This week's tip - to give only what you can afford to give - is critical for entrepreneurs who, like me, are more "social enterprise" than "enterprise"; who measure the success of each day not by what is gained but by what is given; who relentlessly and in almost comical kamikaze fashion, de-prioritise the bottom line in favour of "passion", "impact" and "making a difference".
Mark Zuckerberg is famous for saying, "If you just work on stuff that you like and you’re passionate about, you don’t have to have a master plan with how things will play out.”
But Mark stumbled upon a unicorn at university - in a safe environment, without any of the financial concerns or dependencies that plague most working adults. Mark Zuckerberg was free to work on stuff that he liked without a master plan, to pursue his passions without regard for more material concerns.
You are not Mark Zuckerberg.
TIP 4 - GIVE ONLY WHAT YOU CAN AFFORD TO GIVE
"Give only what you can afford to give" applies to four key things - the same four things to which the European Union applies the principle of freedom of movement: (1) goods, (2) services (/time), (3) money and (4) people. These four things are critical to the success of any business because they directly impact the bottom line.
Let's assume that a successful business is one where, on average, monthly revenue exceeds business expenditure, i.e. the business is profitable. This profitability is directly impacted by the margin associated with the goods you sell and the services you provide. You cannot persistently sell goods below cost to "good" causes; nor can you assign people to "charitable" projects where the project day rate is less than their loaded cost and that loaded cost is not covered by revenue generated elsewhere. Sure, the company mission is important and doing business ethically matters. But do you really think it's "charitable" to lay people off without notice because you can't afford to pay their salaries? Is making promises to partners that you can't keep and retracting them at the last moment "good"?
About three months into starting my first services business, where far too much of what we did was done "for good" (read: "for free"), I realised something was seriously wrong when I calculated that the business was earning less per day with four salaried team members than I was able to earn by myself. So I changed the business model, refined our service offerings, reduced the size of the team, and the business is still alive today because of it (and only because of it).
Once you've achieved profitability, you can start to consider some of the other features that are commonly used to define a successful business - a growing customer base and market share, customer and employee satisfaction, owner satisfaction - but you cannot subvert profitability to any of these. It doesn't matter how vibrant your digital presence is, how many followers you have on social media, or how many Fortune 500 companies you've partnered with if you don't make enough money, day by day, to pay your team and your suppliers.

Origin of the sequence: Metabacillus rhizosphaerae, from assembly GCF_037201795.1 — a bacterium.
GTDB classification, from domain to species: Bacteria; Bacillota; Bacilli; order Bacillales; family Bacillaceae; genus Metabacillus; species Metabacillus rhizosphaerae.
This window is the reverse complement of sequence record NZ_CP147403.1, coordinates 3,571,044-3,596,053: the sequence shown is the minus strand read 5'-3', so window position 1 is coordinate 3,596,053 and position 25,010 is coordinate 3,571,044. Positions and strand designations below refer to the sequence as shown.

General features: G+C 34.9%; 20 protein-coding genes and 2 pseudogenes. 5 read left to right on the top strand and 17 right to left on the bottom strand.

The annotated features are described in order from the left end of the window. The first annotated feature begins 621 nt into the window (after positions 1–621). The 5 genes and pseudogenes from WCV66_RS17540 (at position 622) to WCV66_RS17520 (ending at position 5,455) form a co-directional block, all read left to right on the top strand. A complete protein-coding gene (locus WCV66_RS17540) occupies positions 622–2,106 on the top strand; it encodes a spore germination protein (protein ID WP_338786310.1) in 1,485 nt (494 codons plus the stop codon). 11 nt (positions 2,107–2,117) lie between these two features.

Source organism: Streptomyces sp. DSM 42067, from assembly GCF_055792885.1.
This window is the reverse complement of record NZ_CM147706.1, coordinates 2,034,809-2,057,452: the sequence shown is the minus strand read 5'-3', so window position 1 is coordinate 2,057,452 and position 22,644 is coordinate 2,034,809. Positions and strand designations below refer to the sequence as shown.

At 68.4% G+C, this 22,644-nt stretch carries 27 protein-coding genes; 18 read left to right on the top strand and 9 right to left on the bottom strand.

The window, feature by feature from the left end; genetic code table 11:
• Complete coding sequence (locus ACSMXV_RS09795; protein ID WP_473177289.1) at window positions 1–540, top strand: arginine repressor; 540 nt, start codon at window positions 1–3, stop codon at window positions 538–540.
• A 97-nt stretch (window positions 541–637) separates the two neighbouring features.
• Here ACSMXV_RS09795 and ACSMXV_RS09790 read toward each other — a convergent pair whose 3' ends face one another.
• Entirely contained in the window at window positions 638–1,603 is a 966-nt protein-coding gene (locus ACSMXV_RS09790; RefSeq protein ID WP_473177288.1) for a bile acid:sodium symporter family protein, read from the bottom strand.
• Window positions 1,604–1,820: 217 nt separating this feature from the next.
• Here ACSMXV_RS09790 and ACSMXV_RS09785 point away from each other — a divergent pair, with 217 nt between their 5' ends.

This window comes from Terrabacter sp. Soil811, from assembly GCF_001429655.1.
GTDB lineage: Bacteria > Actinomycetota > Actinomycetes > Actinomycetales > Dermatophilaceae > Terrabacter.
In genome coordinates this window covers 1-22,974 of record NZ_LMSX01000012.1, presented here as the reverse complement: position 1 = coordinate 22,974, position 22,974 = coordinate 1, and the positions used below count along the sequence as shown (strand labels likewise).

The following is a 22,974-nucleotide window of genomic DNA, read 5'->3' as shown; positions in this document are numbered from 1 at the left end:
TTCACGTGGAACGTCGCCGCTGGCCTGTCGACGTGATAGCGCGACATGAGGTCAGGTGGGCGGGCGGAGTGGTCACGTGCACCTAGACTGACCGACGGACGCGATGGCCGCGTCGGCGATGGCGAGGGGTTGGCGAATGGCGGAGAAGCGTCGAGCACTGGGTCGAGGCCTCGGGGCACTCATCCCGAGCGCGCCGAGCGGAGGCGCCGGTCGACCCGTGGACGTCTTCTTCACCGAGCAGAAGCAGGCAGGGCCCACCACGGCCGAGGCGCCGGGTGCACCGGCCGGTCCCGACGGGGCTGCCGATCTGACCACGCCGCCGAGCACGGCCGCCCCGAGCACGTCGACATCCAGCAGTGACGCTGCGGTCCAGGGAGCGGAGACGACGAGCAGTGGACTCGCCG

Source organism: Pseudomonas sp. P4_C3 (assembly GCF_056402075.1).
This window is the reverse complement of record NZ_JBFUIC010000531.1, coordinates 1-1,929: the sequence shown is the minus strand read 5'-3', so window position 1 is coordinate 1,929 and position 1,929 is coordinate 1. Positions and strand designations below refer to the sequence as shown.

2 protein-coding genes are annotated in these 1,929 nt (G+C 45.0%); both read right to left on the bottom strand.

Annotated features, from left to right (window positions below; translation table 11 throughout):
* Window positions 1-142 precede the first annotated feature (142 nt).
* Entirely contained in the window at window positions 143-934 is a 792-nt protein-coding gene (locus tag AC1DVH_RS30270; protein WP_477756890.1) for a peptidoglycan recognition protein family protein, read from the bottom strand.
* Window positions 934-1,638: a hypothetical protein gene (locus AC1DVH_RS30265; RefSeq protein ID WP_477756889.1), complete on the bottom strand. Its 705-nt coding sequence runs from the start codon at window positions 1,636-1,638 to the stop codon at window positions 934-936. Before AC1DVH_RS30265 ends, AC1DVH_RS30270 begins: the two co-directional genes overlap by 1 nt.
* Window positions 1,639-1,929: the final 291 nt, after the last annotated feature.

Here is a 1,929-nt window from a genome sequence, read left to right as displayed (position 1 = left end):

<a slight tangent> There's a huge amount of pressure on technology startups these days to become the next "unicorn" - fuelled by the success of the likes of Mark Zuckerberg, and the unicorn-hunting fervour that has gripped Silicon Valley. Indeed, many venture capital firms with pots of $100 million or more will not invest in startups unless they have a Total Addressable Market (TAM) size of $1 billion or more. How this is meant to encourage innovation in areas that are not "in" at a particular point in time (think: Augmented Reality (AR), Virtual Reality (VR) and DigiHealth), I just don't know. </a slight tangent>
So before you think about becoming the next Microsoft and setting up your own Bill and Melinda Gates Foundation, remember this: the first and foremost indicator of a successful business is profitability. If you struggle with the concept of making money - Money should be the means to an end, not an end in itself! I want to make the world a better place! I started my business to HELP people! - just think: without money, your business will not survive - your employees will not have jobs, your customers will not have access to your goods or services, you will have no Corporate Social Responsibility (CSR) budget. You are doing no favours to anyone by hiring out people or taking on work you cannot afford. As a business owner, you need to survive - you and your business - otherwise your luck, like the EU's, will run out.